Credit and debit card skimmers aren’t just for ATMs anymore. According to European anti-fraud experts, innovative skimming devices are turning up on everything from train ticket kiosks to parking meters and a host of other unattended payment terminals.
Recently, at least five countries reported skimming attacks against railway or transport ticket machines, according to the European ATM Security Team (EAST), a not-for-profit organization that collects data on skimming attacks. Two countries reported skimming attacks at parking machines, and three countries had skimming incidents involving point-of-sale terminals. EAST notes that Bluetooth devices increasingly are being used to transit stolen card and PIN data wirelessly.
The organization also is tracking a skimming trend reported by three countries (mainly in Latin America) in which thieves are fabricating fake ATM fascias and placing them over genuine ATMs, like the one pictured below. After entering their PIN, cardholders see an ‘out-of-order’ message. EAST said the fake fascias include working screens so that this type of message can be displayed. The card details are compromised by a skimming device hidden inside the fake fascia, and the PINs are captured via the built-in keypad, which overlays the real keypad underneath.
EAST found that eight countries reported cash-trapping attacks at ATMs, with three of the eight nation’s reporting “significant increases” in this type of attack. The most common method of cash trapping used by crooks continues to involve what’s known as a “cash claw,” a device designed to be inserted into the cash dispense slot on an ATM and pry additional bills from the machine as it opens to dispense cash.
The latest report from EAST continues to emphasize that most card fraud stemming from skimming incidents in Europe is in fact perpetrated outside of Europe, particularly in the United States, the Dominican Republic, Brazil, Mexico, Peru and Thailand.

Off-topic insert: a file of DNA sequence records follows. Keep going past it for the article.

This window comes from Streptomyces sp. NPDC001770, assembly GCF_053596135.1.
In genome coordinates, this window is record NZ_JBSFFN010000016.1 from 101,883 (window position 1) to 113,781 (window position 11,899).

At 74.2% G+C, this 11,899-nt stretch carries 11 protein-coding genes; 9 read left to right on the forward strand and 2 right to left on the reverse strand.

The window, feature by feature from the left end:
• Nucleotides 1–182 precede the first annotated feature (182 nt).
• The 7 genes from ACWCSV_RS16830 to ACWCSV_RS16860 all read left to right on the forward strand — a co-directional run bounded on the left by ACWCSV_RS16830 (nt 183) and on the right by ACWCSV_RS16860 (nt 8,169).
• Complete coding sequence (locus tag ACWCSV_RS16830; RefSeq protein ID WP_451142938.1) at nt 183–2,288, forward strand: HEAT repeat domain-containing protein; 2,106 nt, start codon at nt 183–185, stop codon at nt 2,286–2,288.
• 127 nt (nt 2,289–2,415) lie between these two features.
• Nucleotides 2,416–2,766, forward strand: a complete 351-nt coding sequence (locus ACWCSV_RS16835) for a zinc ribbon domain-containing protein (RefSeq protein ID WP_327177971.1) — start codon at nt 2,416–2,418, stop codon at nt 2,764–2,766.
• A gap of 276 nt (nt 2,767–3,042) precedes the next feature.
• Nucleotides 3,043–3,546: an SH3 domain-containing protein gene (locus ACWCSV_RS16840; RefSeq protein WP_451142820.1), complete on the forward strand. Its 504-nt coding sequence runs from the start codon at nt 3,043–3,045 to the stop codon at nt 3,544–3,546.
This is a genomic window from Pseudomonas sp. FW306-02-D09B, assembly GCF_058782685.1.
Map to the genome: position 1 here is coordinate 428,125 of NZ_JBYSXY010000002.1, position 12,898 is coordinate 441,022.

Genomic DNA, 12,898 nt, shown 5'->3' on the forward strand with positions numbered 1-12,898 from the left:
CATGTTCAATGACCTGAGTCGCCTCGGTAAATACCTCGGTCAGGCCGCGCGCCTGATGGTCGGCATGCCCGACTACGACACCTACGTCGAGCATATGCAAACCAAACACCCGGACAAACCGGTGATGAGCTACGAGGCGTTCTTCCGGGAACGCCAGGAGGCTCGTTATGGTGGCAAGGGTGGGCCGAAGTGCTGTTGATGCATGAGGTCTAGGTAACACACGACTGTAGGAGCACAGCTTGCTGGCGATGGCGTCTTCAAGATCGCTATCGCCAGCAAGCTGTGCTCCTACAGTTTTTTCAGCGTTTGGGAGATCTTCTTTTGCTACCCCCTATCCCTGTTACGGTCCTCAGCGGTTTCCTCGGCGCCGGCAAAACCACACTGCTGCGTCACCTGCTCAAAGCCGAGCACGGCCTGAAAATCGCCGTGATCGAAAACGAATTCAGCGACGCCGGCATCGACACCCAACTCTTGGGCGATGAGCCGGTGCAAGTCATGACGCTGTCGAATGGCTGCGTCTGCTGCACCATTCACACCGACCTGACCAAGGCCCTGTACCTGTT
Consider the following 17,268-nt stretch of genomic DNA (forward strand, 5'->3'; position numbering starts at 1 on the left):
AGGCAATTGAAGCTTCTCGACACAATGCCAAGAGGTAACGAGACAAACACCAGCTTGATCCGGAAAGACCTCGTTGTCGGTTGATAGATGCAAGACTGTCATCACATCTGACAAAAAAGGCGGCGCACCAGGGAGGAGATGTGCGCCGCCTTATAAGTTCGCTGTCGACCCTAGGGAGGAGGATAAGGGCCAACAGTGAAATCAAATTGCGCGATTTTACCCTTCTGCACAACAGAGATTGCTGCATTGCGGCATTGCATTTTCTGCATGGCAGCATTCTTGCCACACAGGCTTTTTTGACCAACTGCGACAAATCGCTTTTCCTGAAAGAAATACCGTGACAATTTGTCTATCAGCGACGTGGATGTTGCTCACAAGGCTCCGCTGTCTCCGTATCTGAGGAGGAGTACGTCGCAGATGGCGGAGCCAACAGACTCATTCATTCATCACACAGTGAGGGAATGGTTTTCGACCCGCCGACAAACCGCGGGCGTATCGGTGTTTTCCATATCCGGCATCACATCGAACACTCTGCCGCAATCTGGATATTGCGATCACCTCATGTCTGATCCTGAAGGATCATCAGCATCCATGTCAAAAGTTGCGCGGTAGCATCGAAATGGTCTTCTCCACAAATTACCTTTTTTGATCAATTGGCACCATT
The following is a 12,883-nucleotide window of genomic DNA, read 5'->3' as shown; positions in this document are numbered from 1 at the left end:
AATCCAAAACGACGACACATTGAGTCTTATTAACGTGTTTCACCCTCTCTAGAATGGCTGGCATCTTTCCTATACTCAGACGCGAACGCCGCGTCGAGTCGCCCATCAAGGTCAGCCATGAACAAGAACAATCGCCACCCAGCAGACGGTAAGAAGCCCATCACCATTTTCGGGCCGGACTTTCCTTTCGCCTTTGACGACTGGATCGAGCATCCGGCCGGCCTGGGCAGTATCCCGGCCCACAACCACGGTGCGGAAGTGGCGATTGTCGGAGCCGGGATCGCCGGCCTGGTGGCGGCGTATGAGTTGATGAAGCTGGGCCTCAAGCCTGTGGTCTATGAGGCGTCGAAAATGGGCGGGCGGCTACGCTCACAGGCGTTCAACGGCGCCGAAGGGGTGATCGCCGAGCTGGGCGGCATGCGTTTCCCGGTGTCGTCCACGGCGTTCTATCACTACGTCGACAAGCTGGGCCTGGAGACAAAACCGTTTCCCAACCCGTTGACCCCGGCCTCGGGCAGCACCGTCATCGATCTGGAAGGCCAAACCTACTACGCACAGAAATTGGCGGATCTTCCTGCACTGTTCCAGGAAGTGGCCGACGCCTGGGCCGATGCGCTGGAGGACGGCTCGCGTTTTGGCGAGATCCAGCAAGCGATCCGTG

EAST posits that a big reason for this trend is the broad adoption in Europe for a bank card security standard known as EMV (short for Europay, MasterCard and Visa), more commonly called “chip-and-PIN.” Most European banks have EMV-enabled cards, which include a secret algorithm embedded in a chip that encodes the card data, making it more difficult for fraudsters to clone the cards for use at EMV-compliant terminals. Because chip-and-PIN is not yet widely supported in the United States, skimmer scammers who steal card data from European ATM users tend to ship the stolen card data to buyers or co-conspirators in the United States, where the data is encoded onto fabricated cards and used to pull cash out of U.S. ATMs.
EAST notes that in ten European countries, one or more card issuers have now introduced some form of “geo-blocking,” by which payment cards are blocked for usage outside of designated EMV Chip liability shift areas. The organization found that issuers which have adopted such tactics continue to show a decline in skimming incidents and in skimming related losses.
Update, Mar. 31, 9:27 a.m.: A reader who services ATMs took issue with my description of the way these cash claws typically operate. He offered a different explanation: The claw is pushed into the dispenser by the thief. When a customer requests cash the cash becomes trapped in the claw and is not visible by the customer because its behind the cash shutter/slot. The machine reports a fault with dispensing and is unable to pull the cash back from the dispenser because the claw us trapping it. The thief returns when the victim leaves and forces the shutter open and pulls the claw and cash out. According to the ATM guy, this kind of attack can vary in how its performed. For example the shutter can be forced open first and the claw inserted.